'Pak needs to follow its words on terrorists with action'
Observing that the common threat of "violent extremism" may serve as a catalyst for improved security ties between Afghanistan and Pakistan, a top American general based in Kabul on Thursday told US lawmakers that Islamabad now needs to follow its words against terrorists with action.
Washington: Observing that the common threat of "violent extremism" may serve as a catalyst for improved security ties between Afghanistan and Pakistan, a top American general based in Kabul on Thursday told US lawmakers that Islamabad now needs to follow its words against terrorists with action.
"The common threat of violent extremism may serve as a catalyst for improved cooperation between the two countries, and we have already seen progress in the Afghanistan-Pakistan military-to-military relationship," said General John F Campbell, Commander of US and NATO forces in Afghanistan.
"Senior Pakistani military officers have said that they can no longer discriminate between 'good and bad' terrorists. It is important that their words are followed by action," General Campbell said in his testimony before the Senate Armed Services Committee, wherein he conceded that the terrorist safe havens continue to exist in Pakistan.
"Recent consultations between Afghan and Pakistani corps commanders showed great promise. However, it will take considerable time and effort to convince the Afghan and Pakistani people to support this new spirit of accommodation," he said.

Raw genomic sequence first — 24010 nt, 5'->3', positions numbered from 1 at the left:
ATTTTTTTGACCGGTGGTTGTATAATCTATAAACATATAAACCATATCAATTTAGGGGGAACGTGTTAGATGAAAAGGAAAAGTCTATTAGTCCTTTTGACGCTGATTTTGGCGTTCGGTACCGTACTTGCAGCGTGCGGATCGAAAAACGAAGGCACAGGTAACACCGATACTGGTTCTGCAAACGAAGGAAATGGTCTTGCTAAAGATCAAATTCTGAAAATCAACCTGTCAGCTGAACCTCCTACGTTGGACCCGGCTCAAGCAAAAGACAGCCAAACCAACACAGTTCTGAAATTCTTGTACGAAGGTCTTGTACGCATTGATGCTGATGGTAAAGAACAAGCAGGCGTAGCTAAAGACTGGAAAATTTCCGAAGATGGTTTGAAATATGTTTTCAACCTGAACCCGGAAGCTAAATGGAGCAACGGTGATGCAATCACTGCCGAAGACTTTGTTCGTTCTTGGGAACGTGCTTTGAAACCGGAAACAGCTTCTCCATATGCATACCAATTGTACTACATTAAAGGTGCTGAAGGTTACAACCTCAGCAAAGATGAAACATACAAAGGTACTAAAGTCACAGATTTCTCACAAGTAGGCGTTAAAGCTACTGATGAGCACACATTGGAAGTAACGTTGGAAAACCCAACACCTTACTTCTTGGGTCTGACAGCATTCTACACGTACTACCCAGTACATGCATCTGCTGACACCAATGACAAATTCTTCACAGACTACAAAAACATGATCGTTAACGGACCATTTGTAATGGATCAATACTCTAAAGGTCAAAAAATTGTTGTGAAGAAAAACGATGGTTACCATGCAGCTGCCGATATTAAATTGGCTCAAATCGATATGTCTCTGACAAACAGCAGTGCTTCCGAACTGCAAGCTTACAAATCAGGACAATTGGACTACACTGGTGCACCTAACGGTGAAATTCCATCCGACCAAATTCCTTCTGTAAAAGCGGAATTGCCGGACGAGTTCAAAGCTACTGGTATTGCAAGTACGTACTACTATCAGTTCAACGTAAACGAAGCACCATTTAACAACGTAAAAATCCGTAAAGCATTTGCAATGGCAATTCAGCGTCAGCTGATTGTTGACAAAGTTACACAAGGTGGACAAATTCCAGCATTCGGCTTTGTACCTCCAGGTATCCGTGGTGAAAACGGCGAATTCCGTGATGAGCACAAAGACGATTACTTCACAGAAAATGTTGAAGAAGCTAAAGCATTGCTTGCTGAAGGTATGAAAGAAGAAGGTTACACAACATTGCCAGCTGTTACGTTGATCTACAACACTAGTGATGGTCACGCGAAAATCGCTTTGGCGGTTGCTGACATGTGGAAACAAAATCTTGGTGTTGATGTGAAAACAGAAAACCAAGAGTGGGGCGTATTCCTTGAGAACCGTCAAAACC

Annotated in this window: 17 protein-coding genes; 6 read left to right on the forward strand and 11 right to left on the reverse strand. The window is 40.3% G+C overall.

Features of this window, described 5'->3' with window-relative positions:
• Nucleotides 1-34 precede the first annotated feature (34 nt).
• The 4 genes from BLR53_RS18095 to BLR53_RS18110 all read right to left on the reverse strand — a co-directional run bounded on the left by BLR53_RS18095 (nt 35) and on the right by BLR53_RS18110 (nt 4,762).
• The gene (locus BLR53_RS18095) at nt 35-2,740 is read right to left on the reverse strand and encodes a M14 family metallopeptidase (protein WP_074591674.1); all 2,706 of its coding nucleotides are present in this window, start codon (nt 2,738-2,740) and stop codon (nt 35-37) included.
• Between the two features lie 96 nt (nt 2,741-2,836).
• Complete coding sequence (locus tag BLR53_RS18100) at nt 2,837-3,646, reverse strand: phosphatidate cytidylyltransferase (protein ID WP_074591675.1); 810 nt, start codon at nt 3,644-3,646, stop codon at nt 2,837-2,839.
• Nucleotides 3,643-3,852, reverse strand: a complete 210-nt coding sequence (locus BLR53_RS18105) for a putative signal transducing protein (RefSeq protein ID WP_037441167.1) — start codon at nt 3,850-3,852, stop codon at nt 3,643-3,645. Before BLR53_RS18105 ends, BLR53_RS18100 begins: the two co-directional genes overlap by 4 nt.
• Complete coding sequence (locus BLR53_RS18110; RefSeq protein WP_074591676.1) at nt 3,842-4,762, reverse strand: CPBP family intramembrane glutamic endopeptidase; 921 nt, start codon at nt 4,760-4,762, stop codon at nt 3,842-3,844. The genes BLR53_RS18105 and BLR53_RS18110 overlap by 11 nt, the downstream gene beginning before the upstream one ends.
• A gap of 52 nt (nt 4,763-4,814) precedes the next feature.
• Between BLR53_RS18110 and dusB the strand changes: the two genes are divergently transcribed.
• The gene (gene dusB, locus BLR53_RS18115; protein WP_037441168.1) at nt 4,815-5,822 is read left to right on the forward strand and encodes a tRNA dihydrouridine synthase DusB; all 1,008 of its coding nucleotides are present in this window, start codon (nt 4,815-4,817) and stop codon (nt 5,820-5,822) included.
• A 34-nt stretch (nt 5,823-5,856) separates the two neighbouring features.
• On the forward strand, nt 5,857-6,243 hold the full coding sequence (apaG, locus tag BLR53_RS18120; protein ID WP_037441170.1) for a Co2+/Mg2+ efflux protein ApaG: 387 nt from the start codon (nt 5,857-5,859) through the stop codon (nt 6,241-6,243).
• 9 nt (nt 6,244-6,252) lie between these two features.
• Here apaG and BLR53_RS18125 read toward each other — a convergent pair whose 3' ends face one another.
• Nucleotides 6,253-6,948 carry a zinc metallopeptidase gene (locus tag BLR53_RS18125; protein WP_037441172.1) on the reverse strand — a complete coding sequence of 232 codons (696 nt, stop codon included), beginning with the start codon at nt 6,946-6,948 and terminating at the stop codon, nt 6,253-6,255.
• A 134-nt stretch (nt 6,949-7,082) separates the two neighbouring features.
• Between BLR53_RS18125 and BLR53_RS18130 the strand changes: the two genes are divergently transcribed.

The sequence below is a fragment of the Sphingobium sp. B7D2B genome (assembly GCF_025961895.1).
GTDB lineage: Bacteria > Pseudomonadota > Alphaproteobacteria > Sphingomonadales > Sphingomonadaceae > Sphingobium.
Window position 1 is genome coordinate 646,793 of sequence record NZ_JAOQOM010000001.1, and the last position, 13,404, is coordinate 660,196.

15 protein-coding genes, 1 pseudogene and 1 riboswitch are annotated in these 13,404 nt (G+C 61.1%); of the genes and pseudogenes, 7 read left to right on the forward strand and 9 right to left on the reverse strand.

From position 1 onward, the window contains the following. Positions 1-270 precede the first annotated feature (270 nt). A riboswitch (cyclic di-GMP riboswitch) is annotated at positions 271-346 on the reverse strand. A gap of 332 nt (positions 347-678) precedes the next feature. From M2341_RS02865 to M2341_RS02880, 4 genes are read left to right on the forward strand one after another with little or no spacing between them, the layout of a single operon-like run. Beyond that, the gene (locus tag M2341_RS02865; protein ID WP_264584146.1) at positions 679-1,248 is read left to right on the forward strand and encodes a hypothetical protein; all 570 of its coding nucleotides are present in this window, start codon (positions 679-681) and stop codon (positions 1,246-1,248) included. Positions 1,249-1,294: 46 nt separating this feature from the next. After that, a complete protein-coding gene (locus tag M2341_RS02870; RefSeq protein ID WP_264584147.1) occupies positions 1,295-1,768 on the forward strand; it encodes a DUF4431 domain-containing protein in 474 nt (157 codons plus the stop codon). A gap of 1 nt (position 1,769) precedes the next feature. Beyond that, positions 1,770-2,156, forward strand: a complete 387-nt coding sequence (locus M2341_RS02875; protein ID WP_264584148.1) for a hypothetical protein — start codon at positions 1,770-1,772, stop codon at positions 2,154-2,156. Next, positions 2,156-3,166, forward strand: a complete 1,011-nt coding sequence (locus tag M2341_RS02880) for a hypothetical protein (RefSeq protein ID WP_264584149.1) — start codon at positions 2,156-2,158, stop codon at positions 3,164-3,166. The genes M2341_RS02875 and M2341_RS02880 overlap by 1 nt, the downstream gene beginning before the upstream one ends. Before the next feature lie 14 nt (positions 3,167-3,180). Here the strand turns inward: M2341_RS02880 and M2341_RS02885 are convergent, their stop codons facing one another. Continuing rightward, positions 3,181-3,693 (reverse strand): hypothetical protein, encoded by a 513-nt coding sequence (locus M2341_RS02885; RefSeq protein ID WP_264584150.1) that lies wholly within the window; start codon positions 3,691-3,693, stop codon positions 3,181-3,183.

"Afghan-Pakistani political and military relations are likely to improve incrementally and on a transactional basis. Ultimately, we will still need to manage our expectations," he said.
Campbell said other regional actors such as Iran, India, China, Russia, and the Central Asian States have a shared interest in supporting the continued security and increased stability in Afghanistan.
The new Afghan President, Ashraf Ghani, he said has shown true leadership and vision by engaging with regional leadership and on the wider global stage.
"While many of these countries will continue to compete both openly and covertly with one another for increased influence within Afghanistan, all will benefit from a more secure and stable country.
President Ghani appreciates that Afghanistan needs regional support in order to realise his vision of transforming Afghanistan into a vital transportation and commercial hub in Central Asia," Campbell said.
The Taliban, he said begin 2015 on a weak footing, but they are not yet defeated.
"Politically, they have become increasingly marginalised. However, the Taliban remain a resilient, lethal force in spite of the fact that they accomplished none of their major strategic or operational objectives in 2014 and suffered considerable casualties," he said.
"We see dissension within the movement. Senior Taliban leaders disagree on how to prioritise their political and military efforts. Many Taliban tactical units also continue to suffer from acute resource shortfalls," he added.
"Numerous junior Taliban fighters are becoming increasingly resentful towards their leadership as they continue to fight and die at high rates while their senior leaders remain in safe havens in Pakistan," Campbell said.